The Droege Boys would like to give a special thanks to Dr. Gene Edward Veith for his generous inclusion of League of Confessors in his popular blog, Cranach. Visit the full blog entitled “The Reformation Wars as Board Game” in the link included below at the bottom of the page. And by all means, sign up for his blog. It includes the clearest understanding of Christianity, culture, and vocation that you can find!
Dr Veith writes: Right after Luther’s death, the Holy Roman Emperor resolved to undo the Reformation by military force. The Lutheran princes formed the Schmalkaldic League to fight against him. In the ensuing Schmalkaldic War, the Emperor defeated the Lutherans–taking away the princes’ lands and titles and re-imposing the Roman Catholic faith. But that was not the end of the story. In a bizarre and providential turn of events, Lutheran theology became legalized after all.
UPDATE: What happened was this: The Emperor bribed one of the Lutheran princes, Maurice of Saxony, with lands and titles if he would change sides. He did. As a direct result of this treachery, the Lutherans were defeated and the Reformation, evidently, was over for good. But later, Maurice felt the Emperor reneged on some parts of the deal. So he changed sides again and went to war with the Emperor. Even though he was fighting the vast Imperial army pretty much by himself, he defeated the Emperor! And made him legalize the Reformation! And so we see how God uses even sinners and acts in ways we could never expect.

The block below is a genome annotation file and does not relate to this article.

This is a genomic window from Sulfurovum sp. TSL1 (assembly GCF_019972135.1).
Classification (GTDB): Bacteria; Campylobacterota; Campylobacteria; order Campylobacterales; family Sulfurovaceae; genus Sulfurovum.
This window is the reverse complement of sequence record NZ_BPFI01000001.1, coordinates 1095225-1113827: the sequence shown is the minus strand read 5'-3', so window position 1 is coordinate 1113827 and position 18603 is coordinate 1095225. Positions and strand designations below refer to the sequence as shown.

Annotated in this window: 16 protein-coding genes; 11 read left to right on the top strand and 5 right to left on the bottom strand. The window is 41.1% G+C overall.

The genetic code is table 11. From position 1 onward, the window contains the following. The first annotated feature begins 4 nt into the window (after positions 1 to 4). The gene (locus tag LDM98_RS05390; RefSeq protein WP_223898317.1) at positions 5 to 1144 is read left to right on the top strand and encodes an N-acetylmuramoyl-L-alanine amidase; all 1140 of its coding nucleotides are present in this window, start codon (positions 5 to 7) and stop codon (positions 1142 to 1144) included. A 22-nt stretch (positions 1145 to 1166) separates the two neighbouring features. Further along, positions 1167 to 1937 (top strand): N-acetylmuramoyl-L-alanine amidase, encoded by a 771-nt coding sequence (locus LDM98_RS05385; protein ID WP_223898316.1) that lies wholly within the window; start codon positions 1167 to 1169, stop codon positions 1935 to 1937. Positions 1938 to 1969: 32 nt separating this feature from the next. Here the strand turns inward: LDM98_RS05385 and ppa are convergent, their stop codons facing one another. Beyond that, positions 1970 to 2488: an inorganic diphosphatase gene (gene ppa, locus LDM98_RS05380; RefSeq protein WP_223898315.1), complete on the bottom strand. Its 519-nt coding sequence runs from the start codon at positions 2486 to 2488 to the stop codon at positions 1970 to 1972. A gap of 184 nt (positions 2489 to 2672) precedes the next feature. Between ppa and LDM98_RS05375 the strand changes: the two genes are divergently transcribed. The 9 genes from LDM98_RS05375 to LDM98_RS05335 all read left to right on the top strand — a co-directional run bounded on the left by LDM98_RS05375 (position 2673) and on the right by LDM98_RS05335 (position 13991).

Now there is a board game in which you can re-enact the military exploits, the political intrigue, the personality conflicts, and the theological commitments that played out in this strangely-forgotten but pivotal moment in history.
The game is called the League of Confessors and it’s available here. You have got to check out the website. The cards that are pictured there and that you play with in the game amount to a who’s who of the late Reformation: John the Magnanimous, George the Pious, Ernst the Confessor; and on the other side Ferdinand I, Albrecht Alcibiades, and the perfidious Maurice of Saxony.
And if you order the Reformation 2017 edition, you will also get the Franco-Ottoman extension, in which the “unholy alliance” of France and the Turks takes advantage of the war between Catholic and Lutheran “confessors” for their own global-political advantage.
This game is clearly the brainchild of a gamer who is both a confessional Lutheran and a history fanatic.
This would make a good 500th Reformation Anniversary present to oneself or others, although I’m not aware of any Reformation Day gift-giving customs. But still, there are at least some of you who would love to play League of Confessors.